Wraparound Lien Misrepresented Upon Sale, What Are My Options?

Real estate laws are often difficult to understand because they change constantly. The state in which the property is situated has laws that affect what changes apply to the deal or project. This means that if a real estate lawyer is hired, he or she must be versed in the modifications to the law and have up to date knowledge of what this means to the case.

When certain liens or mortgages are placed on a residence, the homeowner must understand what these mean. If a wraparound lien is on a house before it is sold, there must be knowledge of how this may change a sale.

Liens on homes often change how sales work. Wraparound mortgages are often used to speed up the process of selling the property, but it also provides a way to obtain cash instead of payments or loaned monies that take time to come through. This may also lead to buyers closing the deal before the listing has expired so that commissions are not lost for realtors. A wraparound works through financing a home by promissory note of payment. The seller may owe a mortgage, but when he or she sells the home to the new owner, the owed monies are not paid off as with deals where the buyer obtains financing through a bank or lender. When this does not occur, the amount owed originally wraps around the monthly payments received by the purchaser even though he or she already has the deed in his or her name. This means the previous mortgage is still being paid on, but the new owner is unaware of these processes.

Wraparound Mortgage Loans Explained

When someone places a lien on a home, this acts like a mortgage. A wraparound usually does not affect the new buyer, and in many circumstances, the person is not aware that the deal exists unless he or she attempts to place a mortgage on the property. While this would only affect him or her in these instances, the wraparound lien does not usually affect the house in any other manner. There are possibilities of refinancing and paying off the lien with the seller so that a new mortgage may be obtained once this has been completed. If the individual wants to sell the house before the wraparound has been completed, he or she must ensure the seller that sold him or her the property is paid in full. Extra time may cause the new sale to occur at a later date, but few other consequences usually arise through these loans.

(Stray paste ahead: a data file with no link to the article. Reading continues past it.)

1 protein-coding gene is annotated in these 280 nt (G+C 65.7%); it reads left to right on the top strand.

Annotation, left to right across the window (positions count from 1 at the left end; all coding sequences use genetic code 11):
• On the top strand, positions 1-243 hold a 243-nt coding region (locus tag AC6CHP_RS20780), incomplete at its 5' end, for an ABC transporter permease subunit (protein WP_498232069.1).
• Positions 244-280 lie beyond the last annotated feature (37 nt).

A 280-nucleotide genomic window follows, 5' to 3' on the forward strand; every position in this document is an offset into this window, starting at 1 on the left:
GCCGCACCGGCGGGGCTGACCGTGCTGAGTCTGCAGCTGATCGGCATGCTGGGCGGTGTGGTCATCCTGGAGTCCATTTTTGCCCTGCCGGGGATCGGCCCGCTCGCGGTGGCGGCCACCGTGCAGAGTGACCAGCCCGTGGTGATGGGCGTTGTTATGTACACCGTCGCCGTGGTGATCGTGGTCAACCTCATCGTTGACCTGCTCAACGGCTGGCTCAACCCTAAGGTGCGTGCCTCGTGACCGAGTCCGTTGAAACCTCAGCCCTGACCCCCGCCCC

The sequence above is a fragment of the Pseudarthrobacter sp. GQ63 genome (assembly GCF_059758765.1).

Most wraparound deals have the possibility of continuing as long as the loan is paid each month or period agreed to in the terms. Typically this is through the payments being completed with the new owner of the property and the seller making these disbursements to the corresponding bank or lender. Some advantages of these arrangements provide a down payment to the seller, and a cash flow through the loan appropriated by the buyer. If refinancing occurs, another large payment may be received by the seller at that point as well. This is beneficial due to fewer fees, a better price and terms and potentially greater stability with the current bank or lender. For the buyer, a quick closing of the sale occurs without the long processes of applications, checking of credit and other procedures.

Effects to the Buyer

When there is a wraparound lien in place on a property being sold, there are often benefits to both the buyer and seller. Among the quicker sale, lack of various checks and appraisals that the buyer must perform, he or she also profits through time. If there are issues with credit, or a loan is not approved for a mortgage, this wraparound deal presents unique opportunities that permit him or her to lengthen the tie it takes to obtain funding through credit. However, there are terms in a wraparound mortgage that the lender does have the ability to call forth the payment immediately upon the sale of the property. This may cause adverse effects to the buyer if this occurs.

Risks and Legal Assistance

There are some risks to both buyer and seller in these situations, but banks and lenders are in the business of making money and rarely start foreclosure procedures when payments are current. However, if there are any problems with these loans, a real estate lawyer may be necessary to determine if there are any processes that must be completed before a problem arises. If the buyer becomes aware of the wraparound and is then angered by the previous mortgage, a lawyer may be necessary to calm him or her down and explain the situation. It may be necessary to explain how these methods are valid, legal and within the rights of the seller.

Provided by HG.org

Disclaimer: While every effort has been made to ensure the accuracy of this publication, it is not intended to provide legal advice as individual situations will differ and should be discussed with an expert and/or lawyer.
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